Endource: curating fashion commerce

The worlds of content and commerce are already on a collision course, with many retailers adopting an editorial focus, at the same time as media brands branch out into commercial endeavours.

But nobody has successfully combined both sectors into a curated, integrated shopping experience… until now.

Endource is a curated fashion ecommerce platform, enabling style fans to purchase editor’s picks from multiple brands and media sources in a single place. The brain child of secretescapes.com founder, Troy Collins, we spoke to him about his boundary-pushing venture and the digital lessons that fashion can learn from the travel industry.

What differentiates Endource from other retail sites?

We are a social shopping platform for fashion. Some might call us a fashion aggregator, others an ecommerce platform. But unlike more generic aggregators, we focus on fashion’s most coveted pieces, showcasing items that have been editorially endorsed in 150 media titles, which are indexed on daily basis.

We’ve also built an integrated checkout, which is the first truly universal shopping cart for the UK fashion industry. Customers can buy from all their favourite retailers in one simple transaction, they don’t have to keep checking out and entering payment details, saving them valuable time.

Which came first – the editorial or the retail?

Honestly, it was a bit of chicken and egg scenario to start with. On the one hand, very few fashion magazines indexed the products they endorsed. At the same time, very few retailers highlighted products that had been editorial featured. We wanted to connect the dots between commerce and content.

Ultimately, the purpose of Endource is to make it easier for customers to get hands on products they are reading about. While publishers generate enormous purchase intent, they aren’t helping customer harness that purchasing power. Equally, retailers and brands can’t fully utilise the endorsements their products are receiving.

Who is the Endource customer?

We have a broad spectrum of customers, but the key group is female, defined by their busy lives and their interest in fashion.

There are many women out there who don’t have time to absorb all the fashion content that comes their way, but who would love to sit down and flick through a magazine. We condense all the information they need into a single place. During a 15-minute bus ride or coffee break, they can view, choose and purchase from a spectrum of retailers through one site, using their smartphones.

Speaking of smartphones, mobile cart abandonment is a big problem for online retail – how do you think retailers can improve the mobile experience?

What should be obvious to every retailer is that mobile conversion is generally appalling, but at the same time mobile traffic is massively increasing. Before we came along, multiple retailer shopping was almost impossible on a mobile device, simply because it involved too many keystrokes.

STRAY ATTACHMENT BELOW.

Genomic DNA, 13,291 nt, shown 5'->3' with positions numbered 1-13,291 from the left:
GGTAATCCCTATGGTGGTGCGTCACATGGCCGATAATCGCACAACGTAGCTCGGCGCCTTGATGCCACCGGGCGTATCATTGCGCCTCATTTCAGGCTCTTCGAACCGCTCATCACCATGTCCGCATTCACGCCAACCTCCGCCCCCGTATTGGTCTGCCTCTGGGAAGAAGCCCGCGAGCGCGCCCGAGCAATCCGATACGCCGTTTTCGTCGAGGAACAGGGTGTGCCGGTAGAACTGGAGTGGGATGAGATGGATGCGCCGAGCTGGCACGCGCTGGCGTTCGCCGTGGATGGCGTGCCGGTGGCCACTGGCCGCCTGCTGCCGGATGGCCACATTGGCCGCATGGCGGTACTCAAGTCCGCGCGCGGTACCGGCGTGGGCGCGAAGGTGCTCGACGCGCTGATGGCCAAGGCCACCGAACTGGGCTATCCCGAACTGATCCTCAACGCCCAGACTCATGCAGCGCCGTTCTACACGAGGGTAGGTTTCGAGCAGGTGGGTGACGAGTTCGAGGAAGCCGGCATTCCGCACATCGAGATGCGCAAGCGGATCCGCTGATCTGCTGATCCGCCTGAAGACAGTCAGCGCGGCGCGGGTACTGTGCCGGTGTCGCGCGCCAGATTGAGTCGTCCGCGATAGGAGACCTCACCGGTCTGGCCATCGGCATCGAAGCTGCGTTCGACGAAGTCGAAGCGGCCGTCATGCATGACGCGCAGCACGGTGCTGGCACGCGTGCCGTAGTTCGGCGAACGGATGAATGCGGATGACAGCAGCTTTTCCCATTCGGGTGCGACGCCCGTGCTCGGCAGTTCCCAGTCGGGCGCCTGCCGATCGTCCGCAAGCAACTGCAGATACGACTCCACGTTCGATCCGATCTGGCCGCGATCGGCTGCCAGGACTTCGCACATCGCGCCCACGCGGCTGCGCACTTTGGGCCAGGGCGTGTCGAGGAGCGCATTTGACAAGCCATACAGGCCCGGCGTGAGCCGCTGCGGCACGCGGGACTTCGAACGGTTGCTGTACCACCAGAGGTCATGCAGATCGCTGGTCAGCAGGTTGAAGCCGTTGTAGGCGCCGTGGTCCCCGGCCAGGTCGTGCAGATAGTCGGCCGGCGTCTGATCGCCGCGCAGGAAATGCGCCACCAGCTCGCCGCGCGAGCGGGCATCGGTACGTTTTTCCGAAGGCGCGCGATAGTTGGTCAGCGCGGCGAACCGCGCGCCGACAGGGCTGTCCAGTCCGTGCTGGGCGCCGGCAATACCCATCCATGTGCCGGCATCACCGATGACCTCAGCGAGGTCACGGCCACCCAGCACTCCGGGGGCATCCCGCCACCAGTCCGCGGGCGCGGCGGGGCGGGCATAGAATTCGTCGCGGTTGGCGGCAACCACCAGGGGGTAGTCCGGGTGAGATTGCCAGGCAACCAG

Over 60% of our traffic now comes from mobile devices, which should tell retailers how much revenue could be unlocked if we tore down those mobile experience barriers.

We take mobile very seriously; it’s so ingrained in our strategy that if someone demos an idea on desktop first they have to put a pound in a sin jar! Yet we’ve decided not to launch an app just yet because app stores are now so saturated, the opportunity to generate organic traffic through this route is no longer guaranteed.

Whereas five years ago apps offered a better user experience, we’re now at a point where mobile browsers are so sophisticated that they offer almost all the same features.

As the founder of Secret Escapes, Endource is an interesting new direction for you. What can the fashion industry learn from travel?

Only 20% of fashion is bought online, compared to 90% of travel. The simple fact is that the industry has so much room to grow, and yet there are still barriers to purchasing clothing and accessories online that other industries have already solved.

Travel is at least 10 years ahead of fashion in terms of transition from high street to digital, so there’s a lot that can be learned.

You’re a young company, growing fast in the UK – what’s next?

We only launched properly in March last year, but we know we have a really clever piece of technology that solves a lot of problems. For us, the next step is scaling our current offering.

Short-term, the plan is to continue developing in the UK; London is a real fashion-tech hub thanks to companies like Net-a-Porter, FarFetch and ASOS, so it’s a great place to be cutting our teeth. However, we anticipate that next year Endource will be broadening its horizons.

The U.S. would be obvious next step – every UK fashion magazine has US equivalent, it’s an enormous market, and we share the same language. Global domination is certainly on agenda, but to be sustainable we believe in proving ourselves in select markets first.

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